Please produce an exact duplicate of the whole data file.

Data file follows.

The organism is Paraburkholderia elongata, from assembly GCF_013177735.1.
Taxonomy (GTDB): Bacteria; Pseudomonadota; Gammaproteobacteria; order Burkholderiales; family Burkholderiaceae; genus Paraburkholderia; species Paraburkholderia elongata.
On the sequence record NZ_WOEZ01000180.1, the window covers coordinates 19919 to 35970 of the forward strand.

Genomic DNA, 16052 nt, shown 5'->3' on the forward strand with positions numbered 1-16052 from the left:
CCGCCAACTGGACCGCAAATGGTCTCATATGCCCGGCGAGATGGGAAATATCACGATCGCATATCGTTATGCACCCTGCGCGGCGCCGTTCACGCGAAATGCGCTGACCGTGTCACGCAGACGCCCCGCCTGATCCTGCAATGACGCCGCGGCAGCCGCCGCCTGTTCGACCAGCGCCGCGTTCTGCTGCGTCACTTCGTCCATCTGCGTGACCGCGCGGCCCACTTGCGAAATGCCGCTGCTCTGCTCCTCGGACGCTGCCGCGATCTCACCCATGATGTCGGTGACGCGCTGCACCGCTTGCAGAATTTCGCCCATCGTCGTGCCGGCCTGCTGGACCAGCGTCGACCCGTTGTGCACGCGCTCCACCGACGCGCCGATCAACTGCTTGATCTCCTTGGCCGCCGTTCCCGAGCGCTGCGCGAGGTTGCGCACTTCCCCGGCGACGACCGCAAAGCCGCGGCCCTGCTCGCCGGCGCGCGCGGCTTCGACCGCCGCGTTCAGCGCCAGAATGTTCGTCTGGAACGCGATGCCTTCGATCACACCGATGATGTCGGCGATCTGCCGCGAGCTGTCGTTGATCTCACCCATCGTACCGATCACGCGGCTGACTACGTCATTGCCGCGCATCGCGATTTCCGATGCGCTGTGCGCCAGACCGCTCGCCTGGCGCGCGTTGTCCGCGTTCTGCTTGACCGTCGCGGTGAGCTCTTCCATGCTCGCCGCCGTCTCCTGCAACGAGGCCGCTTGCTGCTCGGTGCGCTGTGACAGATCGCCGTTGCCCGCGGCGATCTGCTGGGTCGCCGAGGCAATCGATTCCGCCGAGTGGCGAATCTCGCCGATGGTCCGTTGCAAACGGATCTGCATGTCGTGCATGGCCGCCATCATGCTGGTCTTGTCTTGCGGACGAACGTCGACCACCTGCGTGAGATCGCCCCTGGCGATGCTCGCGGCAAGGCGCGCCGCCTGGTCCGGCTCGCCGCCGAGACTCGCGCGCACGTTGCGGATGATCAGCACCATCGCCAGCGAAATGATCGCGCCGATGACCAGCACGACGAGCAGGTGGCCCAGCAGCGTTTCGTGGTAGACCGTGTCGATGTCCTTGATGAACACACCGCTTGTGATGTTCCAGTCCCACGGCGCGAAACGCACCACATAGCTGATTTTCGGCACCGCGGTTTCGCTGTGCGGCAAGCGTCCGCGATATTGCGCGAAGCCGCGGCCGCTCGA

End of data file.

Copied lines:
The organism is Paraburkholderia elongata, from assembly GCF_013177735.1.
Taxonomy (GTDB): Bacteria; Pseudomonadota; Gammaproteobacteria; order Burkholderiales; family Burkholderiaceae; genus Paraburkholderia; species Paraburkholderia elongata.
On the sequence record NZ_WOEZ01000180.1, the window covers coordinates 19919 to 35970 of the forward strand.

Genomic DNA, 16052 nt, shown 5'->3' on the forward strand with positions numbered 1-16052 from the left:
CCGCCAACTGGACCGCAAATGGTCTCATATGCCCGGCGAGATGGGAAATATCACGATCGCATATCGTTATGCACCCTGCGCGGCGCCGTTCACGCGAAATGCGCTGACCGTGTCACGCAGACGCCCCGCCTGATCCTGCAATGACGCCGCGGCAGCCGCCGCCTGTTCGACCAGCGCCGCGTTCTGCTGCGTCACTTCGTCCATCTGCGTGACCGCGCGGCCCACTTGCGAAATGCCGCTGCTCTGCTCCTCGGACGCTGCCGCGATCTCACCCATGATGTCGGTGACGCGCTGCACCGCTTGCAGAATTTCGCCCATCGTCGTGCCGGCCTGCTGGACCAGCGTCGACCCGTTGTGCACGCGCTCCACCGACGCGCCGATCAACTGCTTGATCTCCTTGGCCGCCGTTCCCGAGCGCTGCGCGAGGTTGCGCACTTCCCCGGCGACGACCGCAAAGCCGCGGCCCTGCTCGCCGGCGCGCGCGGCTTCGACCGCCGCGTTCAGCGCCAGAATGTTCGTCTGGAACGCGATGCCTTCGATCACACCGATGATGTCGGCGATCTGCCGCGAGCTGTCGTTGATCTCACCCATCGTACCGATCACGCGGCTGACTACGTCATTGCCGCGCATCGCGATTTCCGATGCGCTGTGCGCCAGACCGCTCGCCTGGCGCGCGTTGTCCGCGTTCTGCTTGACCGTCGCGGTGAGCTCTTCCATGCTCGCCGCCGTCTCCTGCAACGAGGCCGCTTGCTGCTCGGTGCGCTGTGACAGATCGCCGTTGCCCGCGGCGATCTGCTGGGTCGCCGAGGCAATCGATTCCGCCGAGTGGCGAATCTCGCCGATGGTCCGTTGCAAACGGATCTGCATGTCGTGCATGGCCGCCATCATGCTGGTCTTGTCTTGCGGACGAACGTCGACCACCTGCGTGAGATCGCCCCTGGCGATGCTCGCGGCAAGGCGCGCCGCCTGGTCCGGCTCGCCGCCGAGACTCGCGCGCACGTTGCGGATGATCAGCACCATCGCCAGCGAAATGATCGCGCCGATGACCAGCACGACGAGCAGGTGGCCCAGCAGCGTTTCGTGGTAGACCGTGTCGATGTCCTTGATGAACACACCGCTTGTGATGTTCCAGTCCCACGGCGCGAAACGCACCACATAGCTGATTTTCGGCACCGCGGTTTCGCTGTGCGGCAAGCGTCCGCGATATTGCGCGAAGCCGCGGCCGCTCGA